GeenStijl: MoneyBlog — Japanese fireworks

Hope you had a great New Year and that you still have all your fingers. Dangerous fireworks, the papers were full of this subject last December. However, the really dangerous fireworks did not come from Germany, Poland or China, but from Japan. The Bank of Japan (BoJ) has dropped a bomb on an illiquid market (due to the holiday period). The effects were felt around the world, but there is still a good chance that the real surprise is yet to come.

The Japanese situation has been written about in the past on this blog, and now it seems that the BoJ has taken a turn. In the previous blog on this Japanese situation, it was explained how the BoJ could not allow the interest rate on Japanese government bonds (government securities, outstanding debt of the Japanese government) with a 10-year maturity (ie 10-year government bonds) to deviate too far from 0%; the so called management of the yield curve (YCC).

The bandwidth was 25 basis points (0.25%); in other words, if the 10-year yield were to rise above 0.25%, the BoJ would buy unlimited amounts of these government bonds, bringing the yield back to or below 0.25% (read how it works again here ). That was in April 2022 and the BoJ’s then newly announced actions have just been able to do their job. The BoJ now owns 50% of all Japanese government bonds.

But then December 2022 came, and the pressure on interest rates was high again, and not just on the 10-year; Tensions could be felt across the entire yield curve (ie a combination of different maturities). The Japanese yen was the outlet, but an outlet can only temporarily ease the pressure and does virtually nothing about the cause: As other central banks (especially the Fed and the ECB) raised interest rates, the difference between Japanese and other interest rates. countries is increasing. This therefore created upward pressure on, among other things, the Japanese 10-year interest rate. In other words, the BoJ had to expand the bandwidth to bring the Japanese 10 more years in line with the other countries. And this happened, however unexpectedly, the 20th of December.


The news hit like a bomb; the yen jumped, as did the 10-year yield on Japanese government bonds, which almost immediately hit the new limit of 0.50%. Furthermore, Japanese bank stocks rose because they could now generate more interest income.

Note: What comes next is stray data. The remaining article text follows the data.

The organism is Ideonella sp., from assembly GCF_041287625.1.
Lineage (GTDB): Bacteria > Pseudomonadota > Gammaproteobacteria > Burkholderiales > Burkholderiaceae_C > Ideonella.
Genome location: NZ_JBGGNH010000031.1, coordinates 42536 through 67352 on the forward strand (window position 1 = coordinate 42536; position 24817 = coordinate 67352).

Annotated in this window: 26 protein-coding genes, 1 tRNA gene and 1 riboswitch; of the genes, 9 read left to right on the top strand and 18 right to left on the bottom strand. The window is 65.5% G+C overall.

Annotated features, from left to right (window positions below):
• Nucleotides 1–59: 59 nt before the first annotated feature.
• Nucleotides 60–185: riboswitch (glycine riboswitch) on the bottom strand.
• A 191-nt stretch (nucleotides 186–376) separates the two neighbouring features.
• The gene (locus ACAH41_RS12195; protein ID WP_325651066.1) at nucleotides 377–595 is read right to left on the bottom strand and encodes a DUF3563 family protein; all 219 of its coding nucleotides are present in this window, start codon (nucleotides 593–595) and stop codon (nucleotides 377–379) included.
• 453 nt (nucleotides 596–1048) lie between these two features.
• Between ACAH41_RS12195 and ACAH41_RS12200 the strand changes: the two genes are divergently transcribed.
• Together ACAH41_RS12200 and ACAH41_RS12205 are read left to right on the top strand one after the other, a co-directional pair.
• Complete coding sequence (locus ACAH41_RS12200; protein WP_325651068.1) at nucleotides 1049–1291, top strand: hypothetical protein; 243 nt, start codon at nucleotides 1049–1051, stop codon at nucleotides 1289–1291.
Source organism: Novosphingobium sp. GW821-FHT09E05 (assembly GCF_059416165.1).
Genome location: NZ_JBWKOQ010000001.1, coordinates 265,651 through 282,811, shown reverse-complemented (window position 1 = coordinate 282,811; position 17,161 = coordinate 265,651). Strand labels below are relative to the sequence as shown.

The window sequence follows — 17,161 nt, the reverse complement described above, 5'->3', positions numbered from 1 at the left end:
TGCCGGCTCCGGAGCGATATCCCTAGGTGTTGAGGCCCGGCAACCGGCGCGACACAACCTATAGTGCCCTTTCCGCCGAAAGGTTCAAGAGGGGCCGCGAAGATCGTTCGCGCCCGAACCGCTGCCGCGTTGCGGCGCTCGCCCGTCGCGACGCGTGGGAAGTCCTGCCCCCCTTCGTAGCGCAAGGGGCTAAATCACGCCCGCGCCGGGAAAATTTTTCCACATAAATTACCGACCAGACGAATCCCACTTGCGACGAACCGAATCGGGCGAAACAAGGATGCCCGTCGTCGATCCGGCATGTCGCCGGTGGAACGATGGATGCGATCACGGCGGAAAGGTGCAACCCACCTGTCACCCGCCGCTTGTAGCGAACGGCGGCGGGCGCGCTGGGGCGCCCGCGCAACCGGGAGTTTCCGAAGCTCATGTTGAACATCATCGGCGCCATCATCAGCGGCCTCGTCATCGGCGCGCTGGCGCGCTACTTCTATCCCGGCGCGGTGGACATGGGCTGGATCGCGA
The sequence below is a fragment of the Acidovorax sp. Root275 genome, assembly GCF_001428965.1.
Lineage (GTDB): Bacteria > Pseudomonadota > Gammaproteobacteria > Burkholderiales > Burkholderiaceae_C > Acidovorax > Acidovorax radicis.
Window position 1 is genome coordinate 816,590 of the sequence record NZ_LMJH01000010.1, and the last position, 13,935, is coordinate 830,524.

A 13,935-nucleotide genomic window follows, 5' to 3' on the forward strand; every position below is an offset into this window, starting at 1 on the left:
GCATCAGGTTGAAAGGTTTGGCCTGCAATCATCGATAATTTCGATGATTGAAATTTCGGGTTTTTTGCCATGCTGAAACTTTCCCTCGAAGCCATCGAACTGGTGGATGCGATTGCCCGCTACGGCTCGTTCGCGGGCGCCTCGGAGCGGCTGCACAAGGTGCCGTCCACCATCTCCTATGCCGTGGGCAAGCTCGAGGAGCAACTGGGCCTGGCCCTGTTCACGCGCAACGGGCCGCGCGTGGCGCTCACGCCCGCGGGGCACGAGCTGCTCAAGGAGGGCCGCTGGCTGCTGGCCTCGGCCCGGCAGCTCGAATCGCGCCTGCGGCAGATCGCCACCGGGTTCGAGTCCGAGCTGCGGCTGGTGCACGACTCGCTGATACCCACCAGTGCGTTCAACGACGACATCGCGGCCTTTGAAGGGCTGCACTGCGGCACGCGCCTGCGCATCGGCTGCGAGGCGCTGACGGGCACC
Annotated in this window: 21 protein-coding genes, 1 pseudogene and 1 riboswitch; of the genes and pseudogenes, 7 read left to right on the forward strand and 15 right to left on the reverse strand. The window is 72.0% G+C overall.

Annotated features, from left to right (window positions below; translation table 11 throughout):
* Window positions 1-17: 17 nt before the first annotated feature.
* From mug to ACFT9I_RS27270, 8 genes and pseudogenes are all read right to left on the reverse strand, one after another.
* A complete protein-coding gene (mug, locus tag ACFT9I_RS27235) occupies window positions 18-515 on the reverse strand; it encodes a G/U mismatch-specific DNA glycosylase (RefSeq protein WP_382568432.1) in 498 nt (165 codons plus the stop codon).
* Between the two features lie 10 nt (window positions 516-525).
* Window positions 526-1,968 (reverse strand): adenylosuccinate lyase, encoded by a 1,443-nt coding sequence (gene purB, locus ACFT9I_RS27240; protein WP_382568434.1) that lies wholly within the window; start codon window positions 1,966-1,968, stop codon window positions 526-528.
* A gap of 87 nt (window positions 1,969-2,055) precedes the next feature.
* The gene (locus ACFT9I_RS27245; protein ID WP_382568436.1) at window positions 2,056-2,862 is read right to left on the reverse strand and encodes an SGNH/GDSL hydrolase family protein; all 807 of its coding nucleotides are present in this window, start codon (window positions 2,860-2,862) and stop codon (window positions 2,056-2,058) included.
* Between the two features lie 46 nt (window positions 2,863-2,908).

The press described this as a U-turn by the BoJ; the Bank of Japan was “hawkish”, like all other major central banks (except the Chinese one). But is this a correct conclusion? Indeed, the BoJ has also said it will buy even more Japanese government bonds to smooth out the “transition” (which is why rates were not set at 0.5% and have remained there). The BoJ thus increases its QE (Quantitative easing) which is the reverse of a tightening that the Fed is doing now; so it isn’t hawkish to name. So it seems more like that net net nothing has changed in terms of hawkishness and that this had nothing to do with the rising inflation in Japan, but with the stability of the financial market (something the Bank of England can talk about).

And there’s something most market participants have missed: the BoJ will not only buy UNLIMITED 10-year Japanese Treasuries at a maximum of 0.50%, but will also do so for other maturities (anything between 1 and 5 years). This unrestricted element (FRO; fixed interest ops) is new for these maturities and can truly be called big news.


The conclusion that can be drawn is that the BoJ is not tightening at all. Furthermore, the hair expands management of the yield curve (YCC) further until other maturities. The pressure on 10-year Japanese yields has now eased, but if the trend continues, the BoJ will have to buy more and more maturities indefinitely, while it already owns 50% of all government bonds. As long as the Fed and the ECB in particular continue to raise interest rates, the pressure on Japanese interest rates and the yen will increase; The BoJ will then buy more and more Japanese government bonds until there is nothing left to buy… Then it’s game over. And already the BoJ had to come up with unannounced buybacks; a wipe mark.


So it looks a lot like one play chicken where the BoJ runs head-on against the Fed & ECB. The only question is whether the latter know that the BoJ cannot take off the accelerator and that a crash can only be prevented by them.

Should they know this and act on it (so the Fed & ECB give the BoJ leeway by doing a monetary spin themselves), there is a good chance of a short-term (turning point-) party at the fair. However, the realist sees QE and YCC for what they are: irreversible. There is simply no way back for Japan, at least not without great pain in both the economy and financial markets. So even if a crash is averted in 2023, it will turn out to be postponed rather than cancelled.

The pessimist sees that the Fed and ECB will indeed continue to raise interest rates for a longer time, which could therefore lead to a Japanese firework disaster with global consequences. The optimist takes another donut and chants after Haze Junior “live like it’s your last day, live…” and the realist hopes for the best but prepares for the worst. Gold, anyone?

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